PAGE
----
There’s something so satisfying about turning the calendar from February to March. Although that change doesn’t instantly bring with it 70-degree warmth, it signifies the light at the end of the long, dark tunnel that is winter. It also signifies renewal, which is why we often jump to perform all the usual spring cleaning duties that seemed to escape us while we were hibernating. But as you break out the carpet cleaner, the bleach, the furniture polish and the duster, consider this list of commonly overlooked household items that could probably use a scrub.
You wash your coffee pot and mugs, but the coffee maker most likely needs more TLC. All the moisture inside can lead to mold and hard water deposits, causing a poorly tasting brew. Don’t leave this chore only for the spring cleaning, though–you should clean your coffee maker once a month. Simply place an empty filter in the coffee maker and fill the water reservoir with equal parts water and white vinegar. Brew about half of this mixture, then turn off the coffee maker and let it sit for half an hour, then finish the brew. Use a new empty filter and brew two pots of plain water to rinse. Remember to wipe down any damp surfaces on the inside, after this cleaning and every use.
Dirty, smudged windows are a sure sign that it’s time to give them a wash, but how do you know when to wash the window screen? According to CNN, window screens should be washed once a year. Give your screens a power wash with the garden hose. To go the extra mile, make a solution of one part ammonia and three parts water and scrub them down with a sponge. Let them dry in the sun while you clean the windowsills and tracks. The next time you open the windows, you’ll be sure that the air coming through actually is fresh.
Usually located on the back, top or underside of the refrigerator, the coils are overlooked more often than not when it comes to refrigerator cleaning. However, dusty coils can cause the refrigerator to malfunction, leading to lukewarm beverages and higher energy costs. Regular cleaning can maximize your fridge’s energy efficiency. Make sure you unplug the refrigerator first to prevent injuries from electric shock. Then take a refrigerator coil brush (easily found at most hardware stores) to dislodge any dust, pet hair and dirt. A vacuum attachment hose can pick up the dust that falls off or gets left behind on the coils.
Most people know better than to go months without washing their sheets, but bed pillows sometimes never get washed in their lifespan. Down or synthetic fiber-filled pillows can easily be washed two at a time in the washing machine on the gentle cycle (be sure to place them vertically if your machine has an agitator that can’t be removed). An extra rinse is ideal to ensure there’s no soap left behind. Tumble dry on low heat. Unfortunately, foam pillows aren’t so simple; they’ll disintegrate under too much heat. Either spot clean or hand wash them per the instructions on the tag and air dry.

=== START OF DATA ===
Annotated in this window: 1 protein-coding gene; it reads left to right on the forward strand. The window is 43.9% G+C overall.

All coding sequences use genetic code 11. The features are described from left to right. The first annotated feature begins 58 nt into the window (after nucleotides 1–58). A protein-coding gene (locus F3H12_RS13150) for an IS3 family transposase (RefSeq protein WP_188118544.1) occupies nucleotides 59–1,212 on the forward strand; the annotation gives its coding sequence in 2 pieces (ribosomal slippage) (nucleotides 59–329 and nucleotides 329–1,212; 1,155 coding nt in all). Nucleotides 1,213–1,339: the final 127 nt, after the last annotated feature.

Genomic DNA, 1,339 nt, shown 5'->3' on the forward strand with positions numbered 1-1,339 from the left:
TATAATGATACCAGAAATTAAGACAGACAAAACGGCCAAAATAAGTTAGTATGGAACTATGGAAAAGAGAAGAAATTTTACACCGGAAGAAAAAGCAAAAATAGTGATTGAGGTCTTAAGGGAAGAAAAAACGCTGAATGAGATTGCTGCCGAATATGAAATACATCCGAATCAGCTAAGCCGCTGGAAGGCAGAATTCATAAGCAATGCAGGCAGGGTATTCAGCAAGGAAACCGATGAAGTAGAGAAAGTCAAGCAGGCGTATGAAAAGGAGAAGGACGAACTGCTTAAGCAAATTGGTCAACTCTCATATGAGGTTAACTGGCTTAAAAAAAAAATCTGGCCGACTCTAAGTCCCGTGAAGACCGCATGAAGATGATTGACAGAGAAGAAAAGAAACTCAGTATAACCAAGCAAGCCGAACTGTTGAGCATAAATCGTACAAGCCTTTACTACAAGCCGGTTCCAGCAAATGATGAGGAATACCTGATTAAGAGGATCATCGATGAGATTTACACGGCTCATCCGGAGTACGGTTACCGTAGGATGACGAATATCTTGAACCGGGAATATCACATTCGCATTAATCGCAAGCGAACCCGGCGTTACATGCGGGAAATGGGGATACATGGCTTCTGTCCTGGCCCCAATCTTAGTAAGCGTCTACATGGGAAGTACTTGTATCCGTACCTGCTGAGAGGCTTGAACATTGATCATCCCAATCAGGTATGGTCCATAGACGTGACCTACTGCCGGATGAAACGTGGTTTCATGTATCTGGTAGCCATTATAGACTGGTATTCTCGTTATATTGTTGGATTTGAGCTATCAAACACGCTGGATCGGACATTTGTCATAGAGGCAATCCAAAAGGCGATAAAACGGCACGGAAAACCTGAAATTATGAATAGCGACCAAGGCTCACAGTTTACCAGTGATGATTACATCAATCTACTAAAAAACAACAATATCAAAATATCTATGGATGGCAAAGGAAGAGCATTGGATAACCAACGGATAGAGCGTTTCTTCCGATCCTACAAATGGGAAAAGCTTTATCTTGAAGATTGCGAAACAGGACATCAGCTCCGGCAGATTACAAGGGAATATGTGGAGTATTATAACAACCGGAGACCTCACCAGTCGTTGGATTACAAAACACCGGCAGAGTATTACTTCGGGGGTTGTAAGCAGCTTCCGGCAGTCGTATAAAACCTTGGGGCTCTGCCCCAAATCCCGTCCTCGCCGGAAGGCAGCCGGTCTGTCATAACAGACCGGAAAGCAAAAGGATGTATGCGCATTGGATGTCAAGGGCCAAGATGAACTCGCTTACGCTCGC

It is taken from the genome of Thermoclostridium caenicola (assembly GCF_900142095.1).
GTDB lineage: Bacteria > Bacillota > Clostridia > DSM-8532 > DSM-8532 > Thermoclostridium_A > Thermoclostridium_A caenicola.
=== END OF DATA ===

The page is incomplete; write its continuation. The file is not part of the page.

Air ducts and return registers
What about the air in your home? While the thought of regularly cleaning your home’s ductwork may seem logical, it’s best to do this only on an as-needed basis, and with a professional company. The National Air Duct Cleaners Association has a database of certified professionals so you can find the best one for your home. According to the NADCA, up to 40 pounds of dust is created through daily living each year, so if you can’t remember the last time you had your air ducts cleaned, find a service to inspect them. However, the Environmental Protection Agency maintains that having your air ducts cleaned has not been proven to prevent health problems, which is why it should only be done as necessary. If your ducts are infested with vermin or clogged by mold or dust, it might be time for a cleaning. Otherwise, simply vacuuming or dusting the return registers and air vents on a regular basis will suffice.
There are so many aspects of housekeeping that it can be tough to remember what items to clean and when to clean them. If you’re worried you’ve been skipping over an important–and very dirty–item, try looking at what’s right underneath your nose. The most commonly overlooked dirt and germ factories in the household are usually tied to items that we know to clean often. We clean pillowcases, so we should clean pillows. We clean the coffee pot, so we should clean the maker. Pay closer attention to some of the things you might have been ignoring over the years, and this can be your most successful spring cleaning yet. HLM
Sources: cnn.com, epa.gov, geappliances.com, goodhousekeeping.com, huffingtonpost.com, nadca.com and realsimple.com.